Estuaries, Salt Marshes, and Mangroves
Salt Marshes, estuaries, and mangrove forests are unique ecosystems in semi-sheltered areas near the ocean coastline. These areas often serve as nursing grounds where young marine life is protected during development.
A salt marsh is a marshy area found near estuaries and sounds. The water in salt marshes varies from completely saturated with salt to freshwater. Estuaries are partly sheltered areas found near river mouths where freshwater mixes with seawater. Both salt marshes and estuaries are affected by high and low tides. Mangrove forests are found in the intertidal zone of tropical coastlines and estuaries, commonly in the tropical coastal areas of Australia, Africa, North and South America between 32° N and 38° S. Mangrove forests are made up out different types of mangrove trees and a wide variety of plants. The mangrove tree is a tree with roots and leaves that filter salt and other materials. Different mangrove species are adapted to serve different functions depending on their location. Mangroves are so good at expelling salt, that in some species the water in the roots is fit to drink.
The Salt Marsh: A Self-sustaining Cycle
Many salt marshes are located in the southern United States, particularly in South Carolina with more than 344,500 acres, which is more marshland than any other state on the Atlantic coast. Marine life in salt marshes is incredibly diverse and abundant. Salt marsh species rely on the decay of marsh plants to supply a steady source of food in the form organic material, or detritus, resulting from the decomposition of plants and animals. Most marsh plants flourish in the spring and summer, growing taller and more abundant. In the fall, they begin to decay and are distributed within the same marsh or into other marshes and mudflats where they become the first level of the food chain. Microscopic organisms like bacteria, small algae, and fungi help decompose the detritus resulting from salt marsh plants. These microorganisms and the remaining decomposing plant material become an ideal source of food for bottom-dwellers in salt marshes like worms, fishes, crabs, and shrimps. The cycle continues when the feces of the bottom-dwellers is cleaned up by microorganisms. Anything left over is great fertilizer for the next spring, when the marsh plants fill the marsh with green lush leaves.
As with many food webs, microorganisms at the most primary level on the food chain are responsible for more than one role. The same microorganisms feeding on detritus cover the mud surface, stabilize sediments, feed larger animals, and add nutrients to the sediments.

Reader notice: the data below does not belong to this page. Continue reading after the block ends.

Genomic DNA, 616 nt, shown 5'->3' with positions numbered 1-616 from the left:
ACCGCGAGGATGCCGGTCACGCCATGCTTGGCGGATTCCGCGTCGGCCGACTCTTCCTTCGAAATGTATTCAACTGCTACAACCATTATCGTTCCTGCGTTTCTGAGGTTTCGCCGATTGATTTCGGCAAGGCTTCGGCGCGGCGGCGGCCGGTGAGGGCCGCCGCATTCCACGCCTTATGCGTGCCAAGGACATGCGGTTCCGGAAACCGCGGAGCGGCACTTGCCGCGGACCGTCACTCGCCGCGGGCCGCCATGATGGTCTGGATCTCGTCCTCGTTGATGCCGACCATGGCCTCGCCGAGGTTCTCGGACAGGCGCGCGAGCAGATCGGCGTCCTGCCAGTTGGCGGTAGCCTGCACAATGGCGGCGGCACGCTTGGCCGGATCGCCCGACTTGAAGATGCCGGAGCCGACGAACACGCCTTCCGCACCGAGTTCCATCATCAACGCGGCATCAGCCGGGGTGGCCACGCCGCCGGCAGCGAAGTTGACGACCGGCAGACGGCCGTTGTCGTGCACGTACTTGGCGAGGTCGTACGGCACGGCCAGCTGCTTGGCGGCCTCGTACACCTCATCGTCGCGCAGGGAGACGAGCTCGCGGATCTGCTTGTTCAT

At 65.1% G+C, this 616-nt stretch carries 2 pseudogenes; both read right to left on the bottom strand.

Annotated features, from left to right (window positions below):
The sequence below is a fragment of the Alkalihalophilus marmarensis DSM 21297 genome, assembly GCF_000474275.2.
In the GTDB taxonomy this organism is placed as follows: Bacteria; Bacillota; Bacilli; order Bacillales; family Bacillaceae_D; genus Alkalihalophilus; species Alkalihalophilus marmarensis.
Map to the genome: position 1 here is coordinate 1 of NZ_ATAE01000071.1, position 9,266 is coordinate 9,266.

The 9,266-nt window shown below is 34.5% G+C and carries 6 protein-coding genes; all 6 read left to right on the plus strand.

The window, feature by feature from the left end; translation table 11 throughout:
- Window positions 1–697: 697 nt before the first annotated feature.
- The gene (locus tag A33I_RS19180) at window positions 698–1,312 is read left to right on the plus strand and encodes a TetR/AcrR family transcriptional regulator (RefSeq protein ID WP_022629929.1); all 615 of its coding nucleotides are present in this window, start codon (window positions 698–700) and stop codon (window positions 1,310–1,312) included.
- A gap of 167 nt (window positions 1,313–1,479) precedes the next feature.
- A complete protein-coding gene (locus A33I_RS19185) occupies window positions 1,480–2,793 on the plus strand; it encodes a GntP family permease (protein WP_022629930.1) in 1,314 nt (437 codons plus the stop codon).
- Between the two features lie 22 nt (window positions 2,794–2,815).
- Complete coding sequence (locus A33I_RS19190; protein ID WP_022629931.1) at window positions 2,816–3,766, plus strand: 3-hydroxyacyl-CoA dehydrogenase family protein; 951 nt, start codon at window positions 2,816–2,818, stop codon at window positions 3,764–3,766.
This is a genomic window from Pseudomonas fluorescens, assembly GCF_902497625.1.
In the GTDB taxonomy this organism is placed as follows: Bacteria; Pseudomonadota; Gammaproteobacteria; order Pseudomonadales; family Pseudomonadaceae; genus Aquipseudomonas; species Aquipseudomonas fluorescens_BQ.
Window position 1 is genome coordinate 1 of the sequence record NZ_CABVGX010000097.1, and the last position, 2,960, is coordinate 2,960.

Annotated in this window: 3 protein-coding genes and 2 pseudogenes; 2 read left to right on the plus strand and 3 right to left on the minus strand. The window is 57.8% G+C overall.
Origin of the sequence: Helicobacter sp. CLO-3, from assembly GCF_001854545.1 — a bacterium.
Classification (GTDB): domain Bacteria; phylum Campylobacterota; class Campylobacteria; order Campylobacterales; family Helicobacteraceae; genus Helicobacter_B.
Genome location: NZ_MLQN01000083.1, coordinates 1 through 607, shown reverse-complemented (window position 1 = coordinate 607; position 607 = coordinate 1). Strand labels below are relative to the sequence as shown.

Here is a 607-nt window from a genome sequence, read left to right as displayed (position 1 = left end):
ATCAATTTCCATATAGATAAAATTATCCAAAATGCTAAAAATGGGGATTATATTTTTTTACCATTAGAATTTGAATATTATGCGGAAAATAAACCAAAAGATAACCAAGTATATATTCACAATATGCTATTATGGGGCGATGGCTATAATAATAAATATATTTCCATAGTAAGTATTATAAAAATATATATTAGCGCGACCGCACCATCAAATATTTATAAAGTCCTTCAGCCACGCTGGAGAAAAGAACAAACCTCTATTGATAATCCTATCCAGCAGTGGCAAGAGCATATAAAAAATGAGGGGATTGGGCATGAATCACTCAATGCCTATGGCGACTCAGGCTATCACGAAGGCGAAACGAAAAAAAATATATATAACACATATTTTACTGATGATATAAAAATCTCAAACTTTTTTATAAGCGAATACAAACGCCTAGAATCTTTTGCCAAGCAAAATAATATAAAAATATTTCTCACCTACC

South Carolina marshes are home to many species of birds like the red-winged black bird, herons, and egrets.
They feed on a variety of food sources in the marsh environment such as insects, seeds, fishes, fiddler crabs, and shrimps. It is common to see these birds guarding the tide pools for any splash indicating a fiddler crab or other marsh delicacy. As with all of the marsh residents, birds contribute to the cycle by breaking down detritus and discarding organic material (feces) to fertilize marsh grass and be used by microorganisms.
The leaves, stems, and roots of salt marsh plants provide a vital shelter from predators and nourishment for young fish, shrimps, and crabs. Without this environment, only a handful would survive. Among young salt marsh species are blue crab, spot tail bass, and white shrimp. Larger predators live in creeks waiting for the fish to come out of the marsh when the tide changes. Some marsh shrimps and fishes, including the mummichogs and grass shrimp, stay in potholes or standing pools of marsh water after the tide goes out. Several reptiles reside in the salt marsh habitat, including the most commonly found diamondback terrapin, a turtle that searches for food and lays its eggs when the tide comes into the marsh. Occasionally, American alligators can be found in the less salty waters of brackish salt marshes.
The largest estuary in the United States is the Chesapeake Bay, located off of the Atlantic Ocean bordered by Virginia and Maryland, although the watershed covers 165,800 km in the District of Columbia and New York, Pennsylvania, Delaware, Maryland, West Virginia, and Virgina. Over 150 streams and rivers drain into the 304 km long Chesapeake Bay. Like many other estuaries, the Bay was once a valley with a river running through it, until the sea level rose or the Chesapeake Bay impact crater was formed by the bolide impact event towards the end of the Eocene period about 35.5 million years ago. At its narrowest section, the Chesapeake Bay estuary is only 6.9 km wide. The Bay is extremely shallow. A person of average height could probably walk across the 2,800 km of the bay. The average depth of the Bay is less than 9 m.
Another large estuary is Galveston Bay, formed by the Trinity and San Jacinto Rivers flowing together and combining with tides from the Gulf of Mexico. This estuary is located along the coast of Texas and covers about 1,500 km with a length of 50 km and a width of 27 km. Although large, the Bay is only 3 m deep on average and flows into the channel between Galveston Island and the Bolivar Peninsula. The world's largest estuary is the Gulf of Saint Lawrence, a place where all the great lakes can flow into and out of the Atlantic Ocean through the Saint Lawrence River.
The Amazing Mangrove Forest